Discharges Into Storm Drains

Discharges Into Storm Drains Dania Beach Water
Discharges Into Storm Drains Dania Beach Water
Storm drains (also referred to as storm sewers) are used to control stormwater runoff only. Stormwater runoff is water from the rain which flows from streets, lawns and rooftops over the ground or pavement without soaking into the ground. The storm drain system includes residential swale areas, roadside ditches, gutters, inlets, catch basins, and underground pipes that collect stormwater and carry it away from our streets, parking lots and yards into nearby waterways. Water entering storm drains does not go through a sewage treatment plant, but flows directly into nearby waterways without treatment. Therefore, nothing should ever be placed or allowed to enter into a storm drain except rain water. Think of it as: “only rain down the drain.”

Incidents involving potential illicit discharges into storm drain systems may occur in residential, commercial and industrial areas. The pouring of chemicals, oils, paints, etc., into storm drains is of prime concern. Unfortunately, many people use storm drains to dispose of used motor oil, grass cuttings, dog feces, etc.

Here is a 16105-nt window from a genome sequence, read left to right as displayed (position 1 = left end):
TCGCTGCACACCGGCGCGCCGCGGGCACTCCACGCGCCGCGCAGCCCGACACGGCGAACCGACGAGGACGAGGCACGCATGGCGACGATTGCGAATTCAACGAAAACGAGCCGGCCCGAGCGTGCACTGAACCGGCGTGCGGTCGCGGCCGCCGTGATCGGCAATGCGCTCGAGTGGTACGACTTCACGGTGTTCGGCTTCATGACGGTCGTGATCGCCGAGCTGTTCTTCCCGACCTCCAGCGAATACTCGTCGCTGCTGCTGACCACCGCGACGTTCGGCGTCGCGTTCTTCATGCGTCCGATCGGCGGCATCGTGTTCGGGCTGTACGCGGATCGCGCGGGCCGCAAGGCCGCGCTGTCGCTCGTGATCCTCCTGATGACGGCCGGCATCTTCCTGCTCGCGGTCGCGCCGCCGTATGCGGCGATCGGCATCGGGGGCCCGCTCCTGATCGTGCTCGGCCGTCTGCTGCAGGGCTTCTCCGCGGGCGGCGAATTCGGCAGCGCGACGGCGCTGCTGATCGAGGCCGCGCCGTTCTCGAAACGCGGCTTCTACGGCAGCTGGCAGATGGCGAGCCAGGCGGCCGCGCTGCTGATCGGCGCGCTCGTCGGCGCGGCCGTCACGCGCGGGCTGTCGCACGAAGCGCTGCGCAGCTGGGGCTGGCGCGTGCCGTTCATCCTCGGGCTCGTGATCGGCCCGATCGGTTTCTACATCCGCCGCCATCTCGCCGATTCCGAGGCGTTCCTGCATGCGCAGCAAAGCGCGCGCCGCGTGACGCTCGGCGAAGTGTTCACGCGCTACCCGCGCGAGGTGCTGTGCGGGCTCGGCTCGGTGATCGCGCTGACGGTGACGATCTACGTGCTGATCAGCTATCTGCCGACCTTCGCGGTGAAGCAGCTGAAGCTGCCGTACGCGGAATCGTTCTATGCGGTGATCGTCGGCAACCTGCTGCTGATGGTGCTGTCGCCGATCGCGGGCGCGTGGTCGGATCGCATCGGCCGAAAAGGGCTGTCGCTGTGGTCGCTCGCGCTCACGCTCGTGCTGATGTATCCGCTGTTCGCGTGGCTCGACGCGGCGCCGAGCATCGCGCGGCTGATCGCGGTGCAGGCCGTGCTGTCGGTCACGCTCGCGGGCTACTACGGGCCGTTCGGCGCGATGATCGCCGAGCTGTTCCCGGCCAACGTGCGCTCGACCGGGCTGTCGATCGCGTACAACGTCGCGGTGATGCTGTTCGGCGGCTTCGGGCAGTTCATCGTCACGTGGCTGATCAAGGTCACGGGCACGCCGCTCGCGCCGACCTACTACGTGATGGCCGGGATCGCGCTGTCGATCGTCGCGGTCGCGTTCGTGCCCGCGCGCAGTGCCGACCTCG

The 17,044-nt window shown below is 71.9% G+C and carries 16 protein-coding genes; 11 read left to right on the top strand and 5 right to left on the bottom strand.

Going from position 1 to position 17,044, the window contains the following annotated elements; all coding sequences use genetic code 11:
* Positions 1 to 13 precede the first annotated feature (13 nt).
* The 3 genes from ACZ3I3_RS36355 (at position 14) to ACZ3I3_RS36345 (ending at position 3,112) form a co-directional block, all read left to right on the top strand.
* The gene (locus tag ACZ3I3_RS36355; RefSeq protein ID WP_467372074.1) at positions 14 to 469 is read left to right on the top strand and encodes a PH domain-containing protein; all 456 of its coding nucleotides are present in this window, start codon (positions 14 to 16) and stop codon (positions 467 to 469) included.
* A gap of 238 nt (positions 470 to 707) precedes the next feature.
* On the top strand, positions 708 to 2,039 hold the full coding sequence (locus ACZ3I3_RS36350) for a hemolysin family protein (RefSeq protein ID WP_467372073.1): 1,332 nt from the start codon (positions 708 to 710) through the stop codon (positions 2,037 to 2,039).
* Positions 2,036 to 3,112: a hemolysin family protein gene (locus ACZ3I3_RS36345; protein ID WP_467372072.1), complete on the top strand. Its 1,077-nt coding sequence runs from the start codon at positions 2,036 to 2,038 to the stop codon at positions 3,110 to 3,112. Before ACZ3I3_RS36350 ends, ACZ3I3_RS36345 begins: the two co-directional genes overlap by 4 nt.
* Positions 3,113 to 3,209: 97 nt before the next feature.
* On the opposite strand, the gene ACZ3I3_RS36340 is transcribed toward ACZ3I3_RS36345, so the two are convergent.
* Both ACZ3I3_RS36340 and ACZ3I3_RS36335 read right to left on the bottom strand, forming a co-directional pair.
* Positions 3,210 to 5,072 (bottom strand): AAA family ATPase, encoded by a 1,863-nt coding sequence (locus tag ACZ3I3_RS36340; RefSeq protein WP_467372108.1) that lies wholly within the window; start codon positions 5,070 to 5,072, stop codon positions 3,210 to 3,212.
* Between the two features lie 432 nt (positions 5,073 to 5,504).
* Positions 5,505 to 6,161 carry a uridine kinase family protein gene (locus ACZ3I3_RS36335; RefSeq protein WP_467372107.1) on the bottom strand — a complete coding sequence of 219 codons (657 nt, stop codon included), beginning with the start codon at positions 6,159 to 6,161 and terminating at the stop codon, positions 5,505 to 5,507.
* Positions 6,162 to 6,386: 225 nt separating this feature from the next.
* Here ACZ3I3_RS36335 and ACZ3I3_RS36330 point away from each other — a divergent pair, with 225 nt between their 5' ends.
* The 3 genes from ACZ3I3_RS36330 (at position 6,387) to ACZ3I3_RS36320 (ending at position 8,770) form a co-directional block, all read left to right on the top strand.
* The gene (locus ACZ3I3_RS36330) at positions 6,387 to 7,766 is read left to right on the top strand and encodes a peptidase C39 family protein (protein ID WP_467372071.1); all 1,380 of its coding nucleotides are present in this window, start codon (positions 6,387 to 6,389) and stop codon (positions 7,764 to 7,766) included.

Specific Cautions: When you see the above activity, do not confront individuals and do not approach anyone dumping or disposing of hazardous materials into a storm drain. Please call 911 and then call 954-519-1499.

Details to Note: From a safe distance:
  • Note the following: 
  • Location of the incident including cross streets, landmarks, city, and zip code (if known)
  • Time and date the incident occurred (if known)
  • Physical depiction of the person conducting the activity, company name or logo, and description of any vehicles nearby
  • Labels or markings on containers, if visible
When you call the environmental response hot line at 954-519-1499, please mention any and all of these details in your report.

Environmental Effect: Most storm drains discharge directly into surface water bodies. Anything put into a storm drain system has the potential to negatively impact surface water quality, may kill aquatic organisms or impair their health, growth or ability to reproduce, can foul drinking water and make recreational areas unsafe and unpleasant.

Regulation of Pesticides Applied to U.S. Waters

Under the Clean Water Act, biological pesticides and the leftover residues from pesticide applications are considered pollutants. Permits issued from the National Pollutant Discharge Elimination System (NPDES) cover those applications where pesticides will be discharged from a point source (including nozzles, pipes, ditches, channels, etc.) into "waters of the U.S." Learn more @ http://npic.orst.edu/reg/npdes.html